On 21 March 2018, the Swiss government finally published the draft bill for the Swiss corporate tax reform package, the Tax Proposal 17 (TP 17; Steuervorlage 17).

Despite significant inputs requested by stakeholders during the public consultation, the Swiss government essentially sticks with the main parameters of its previous discussion draft by including notably a tax neutral step-up and omitting a notional interest deduction (see our previous coverage) As indicated earlier, the government confirms that it intends to implement a first part of the reform as soon as possible – by providing a revised step-up mechanism if a Swiss operation no longer applies a Swiss tax regime.

TP 17 draft bill

TP 17 aims to replace current preferential tax regimes such as holding, principal, mixed company and finance branch regimes with new tax measures in line with international standards. Separately, many cantons announced significant tax rate reductions. The draft bill essentially mirrors the prior discussion draft and does not contain any significant surprises:


The draft bill is mostly in line with the public discussion draft released in September 2017. Whether additional measures will be added – most notably the notional interest deduction regime for financing activities – will be decided in parliamentary discussion.

The step-up mechanism and the expected reductions of effective overall corporate income tax rates in many Swiss cantons to about 12% to 14% will ensure Switzerland's place ahead of other European locations.

Next steps of TP 17

The draft legislation will be discussed in parliament and may still be amended. Essentially, if the project is not delayed, it is likely that TP 17 will enter into force in 2020 whereas cantons will have the possibility to apply the step-up rules already at an earlier stage.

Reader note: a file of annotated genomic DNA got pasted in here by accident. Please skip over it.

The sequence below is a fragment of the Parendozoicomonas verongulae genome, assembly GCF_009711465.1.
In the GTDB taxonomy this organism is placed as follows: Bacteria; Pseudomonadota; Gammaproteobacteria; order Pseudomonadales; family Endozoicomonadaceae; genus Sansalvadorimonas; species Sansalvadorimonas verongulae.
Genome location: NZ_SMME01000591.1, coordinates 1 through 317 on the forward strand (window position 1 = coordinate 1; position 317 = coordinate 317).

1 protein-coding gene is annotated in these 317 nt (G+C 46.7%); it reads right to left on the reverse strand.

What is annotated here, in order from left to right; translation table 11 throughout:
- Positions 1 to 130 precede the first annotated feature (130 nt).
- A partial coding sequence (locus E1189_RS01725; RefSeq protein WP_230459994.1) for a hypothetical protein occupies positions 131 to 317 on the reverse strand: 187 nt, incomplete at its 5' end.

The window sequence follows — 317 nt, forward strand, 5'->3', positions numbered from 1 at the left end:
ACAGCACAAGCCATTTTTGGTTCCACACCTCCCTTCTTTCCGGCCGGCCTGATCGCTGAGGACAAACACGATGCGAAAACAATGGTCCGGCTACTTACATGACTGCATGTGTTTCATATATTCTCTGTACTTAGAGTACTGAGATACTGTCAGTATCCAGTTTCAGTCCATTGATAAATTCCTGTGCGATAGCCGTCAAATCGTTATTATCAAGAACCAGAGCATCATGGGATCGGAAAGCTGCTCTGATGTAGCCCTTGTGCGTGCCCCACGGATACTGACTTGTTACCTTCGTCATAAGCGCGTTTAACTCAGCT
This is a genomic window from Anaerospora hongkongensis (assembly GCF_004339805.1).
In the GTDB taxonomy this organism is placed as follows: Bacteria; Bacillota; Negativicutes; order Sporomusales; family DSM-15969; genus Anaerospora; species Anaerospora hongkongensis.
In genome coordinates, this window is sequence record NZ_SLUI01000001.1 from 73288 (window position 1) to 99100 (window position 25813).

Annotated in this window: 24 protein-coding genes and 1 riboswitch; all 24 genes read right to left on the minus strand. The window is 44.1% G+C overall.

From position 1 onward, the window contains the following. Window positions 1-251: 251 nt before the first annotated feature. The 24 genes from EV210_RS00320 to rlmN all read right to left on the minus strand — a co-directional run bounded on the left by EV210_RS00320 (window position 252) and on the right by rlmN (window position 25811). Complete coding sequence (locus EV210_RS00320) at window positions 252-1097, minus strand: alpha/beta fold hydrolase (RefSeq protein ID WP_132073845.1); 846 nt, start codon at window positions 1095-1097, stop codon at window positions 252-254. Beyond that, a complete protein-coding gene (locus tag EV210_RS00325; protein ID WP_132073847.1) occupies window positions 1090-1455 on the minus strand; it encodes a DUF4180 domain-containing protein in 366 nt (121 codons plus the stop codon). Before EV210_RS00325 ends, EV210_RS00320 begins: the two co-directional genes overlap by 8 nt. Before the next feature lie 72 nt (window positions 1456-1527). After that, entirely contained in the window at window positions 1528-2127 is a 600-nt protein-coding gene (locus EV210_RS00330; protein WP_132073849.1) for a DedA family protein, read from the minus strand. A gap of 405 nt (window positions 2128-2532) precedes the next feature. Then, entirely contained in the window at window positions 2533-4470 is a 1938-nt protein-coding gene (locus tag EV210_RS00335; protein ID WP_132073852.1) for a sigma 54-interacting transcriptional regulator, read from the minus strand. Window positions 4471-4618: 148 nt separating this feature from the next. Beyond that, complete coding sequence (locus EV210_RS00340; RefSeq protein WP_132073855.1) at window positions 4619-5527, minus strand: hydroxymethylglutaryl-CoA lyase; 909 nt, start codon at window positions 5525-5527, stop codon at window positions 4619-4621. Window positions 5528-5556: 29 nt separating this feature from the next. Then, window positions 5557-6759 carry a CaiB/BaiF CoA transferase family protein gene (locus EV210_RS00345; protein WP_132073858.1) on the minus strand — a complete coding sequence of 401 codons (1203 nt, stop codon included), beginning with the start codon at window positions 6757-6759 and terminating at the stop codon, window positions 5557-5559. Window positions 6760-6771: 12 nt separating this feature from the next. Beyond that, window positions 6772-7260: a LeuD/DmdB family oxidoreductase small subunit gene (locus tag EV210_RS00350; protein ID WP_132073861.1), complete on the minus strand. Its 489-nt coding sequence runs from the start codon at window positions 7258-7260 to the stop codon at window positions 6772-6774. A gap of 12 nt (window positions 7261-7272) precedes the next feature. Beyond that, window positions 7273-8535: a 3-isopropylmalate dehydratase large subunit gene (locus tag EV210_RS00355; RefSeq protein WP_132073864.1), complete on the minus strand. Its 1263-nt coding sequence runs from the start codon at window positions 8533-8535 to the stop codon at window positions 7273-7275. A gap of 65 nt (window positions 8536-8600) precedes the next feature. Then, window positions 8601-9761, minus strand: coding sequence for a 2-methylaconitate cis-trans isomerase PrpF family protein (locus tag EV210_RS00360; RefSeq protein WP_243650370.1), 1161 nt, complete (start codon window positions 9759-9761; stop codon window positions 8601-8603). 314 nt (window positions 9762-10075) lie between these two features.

Recommended action

The draft bill provides sufficient comfort to re-assess current structures and move forward with restructuring plans. As many EU member states are at the same time implementing ATAD I a holistic cross-border view is required:

  • Step-up: TP 17 contains a step-up mechanism upon abolishing of Swiss tax regimes. As the rules and impact of the step-up under existing rules will be altered, MNE are well advised to review the available options – based on our experience the implementation of step-ups can take several months to complete.
  • Relocation of activities/functions: Focus on substance and value drivers are a key component in the post BEPS era – prompting heavy focus on aspects such as sourcing and procurement, group financing and R&D. Switzerland is one of the prime locations due to its strong position for innovation and expertise knowledge. The revised rules on step-up upon immigration combined with the future low tax rates in Switzerland provide a competitive edge over other European locations and have already prompted cross-border relocations further strengthening Swiss operations.
  • Covering ATAD I: Mandatory CFC rules in all EU member states are expected to impact Swiss operations - especially if previously benefitting from a Swiss tax regime. Draft legislation has been issued in key member states already setting the stage for reorganizations of Swiss MNE. As CFC rules will apply as of 1 January 2019 any action related to TP 17 also requires to cover aspects of ATAD I in order to be compliant.

We recommend clients to consider all elements of TP 17 and push forward with the implementation process by focusing on the above topics for their Swiss operations.